• Weight loss
  • Nutrient deficiencies, especially for Vitamins A, D, E, and K, zinc, calcium, and iron
  • Malabsorption, which means you don’t absorb nutrients from your food well
  • Diarrhea
  • Pain with trigger foods
  • Malnutrition if the diet is not appropriate for the long term or if malabsorption is severe
  • Poor growth in children and adolescents with Crohn’s disease

Is There an Ideal Diet Plan or Meal Plan for Crohn’s Disease?

In general, a healthy diet appropriate for an average person is good for a person with Crohn’s disease during periods of good health. No evidence-based diet works best for Crohn’s disease, and nutrition plans have to be individualized based on the person. Eating adequate amounts of fiber can help reduce having a flare.

The recommendation is 14 grams of fiber per 1000 calories for adults, so a person should eat 28 grams of fiber per day with a 2000-calorie diet. High fiber foods that are good sources of soluble fiber like apples, black beans, if tolerated, oatmeal, barley, carrots, and pears should be used to meet fiber goals ideally. Foods containing probiotics or healthy bacteria may also be beneficial when you are in remission. These foods include yogurt, sauerkraut, kimchi, and kefir.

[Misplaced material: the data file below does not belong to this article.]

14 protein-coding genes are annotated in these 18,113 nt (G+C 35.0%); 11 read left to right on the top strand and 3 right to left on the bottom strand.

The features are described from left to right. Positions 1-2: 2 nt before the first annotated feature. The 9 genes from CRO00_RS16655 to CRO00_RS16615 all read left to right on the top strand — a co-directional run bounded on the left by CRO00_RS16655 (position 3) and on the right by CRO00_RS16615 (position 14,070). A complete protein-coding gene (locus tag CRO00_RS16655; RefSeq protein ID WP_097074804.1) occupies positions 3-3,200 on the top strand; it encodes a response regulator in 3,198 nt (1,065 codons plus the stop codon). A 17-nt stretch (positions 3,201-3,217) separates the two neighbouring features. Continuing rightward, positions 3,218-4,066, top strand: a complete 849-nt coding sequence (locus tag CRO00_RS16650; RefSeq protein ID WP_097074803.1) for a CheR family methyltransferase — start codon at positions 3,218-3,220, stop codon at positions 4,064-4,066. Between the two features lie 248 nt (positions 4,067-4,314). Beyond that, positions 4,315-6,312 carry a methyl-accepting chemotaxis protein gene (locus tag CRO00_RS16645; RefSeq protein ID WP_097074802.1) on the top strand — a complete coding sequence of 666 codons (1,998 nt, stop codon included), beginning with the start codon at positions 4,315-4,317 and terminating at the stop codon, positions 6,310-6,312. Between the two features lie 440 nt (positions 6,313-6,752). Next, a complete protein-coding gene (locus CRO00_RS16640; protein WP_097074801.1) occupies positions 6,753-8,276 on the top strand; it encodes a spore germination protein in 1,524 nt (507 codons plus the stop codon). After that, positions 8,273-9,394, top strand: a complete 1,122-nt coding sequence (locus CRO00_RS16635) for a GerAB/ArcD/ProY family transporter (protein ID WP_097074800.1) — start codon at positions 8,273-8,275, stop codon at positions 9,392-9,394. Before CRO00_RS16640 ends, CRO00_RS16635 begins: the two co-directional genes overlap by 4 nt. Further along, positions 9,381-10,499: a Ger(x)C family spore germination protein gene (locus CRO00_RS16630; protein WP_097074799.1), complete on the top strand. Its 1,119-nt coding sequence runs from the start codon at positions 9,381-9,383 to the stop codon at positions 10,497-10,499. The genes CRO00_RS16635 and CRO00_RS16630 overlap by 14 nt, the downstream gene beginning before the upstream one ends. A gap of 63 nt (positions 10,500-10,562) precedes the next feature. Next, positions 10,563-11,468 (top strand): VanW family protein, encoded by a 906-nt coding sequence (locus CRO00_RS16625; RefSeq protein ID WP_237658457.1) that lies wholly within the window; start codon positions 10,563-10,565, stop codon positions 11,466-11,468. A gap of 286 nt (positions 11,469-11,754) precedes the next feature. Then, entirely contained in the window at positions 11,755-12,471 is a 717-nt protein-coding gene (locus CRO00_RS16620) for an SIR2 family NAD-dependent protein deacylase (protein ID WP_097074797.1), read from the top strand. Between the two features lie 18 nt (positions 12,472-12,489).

Some people can identify trigger foods to avoid that help them feel less bloated, have less abdominal pain, or have less diarrhea. If you have experienced weight loss from symptoms of Crohn’s disease, it is best to follow a high protein and high-calorie diet with frequent meals and snacks. You should try to eat foods that you know you can tolerate, and you may also be prescribed multivitamin and mineral supplements.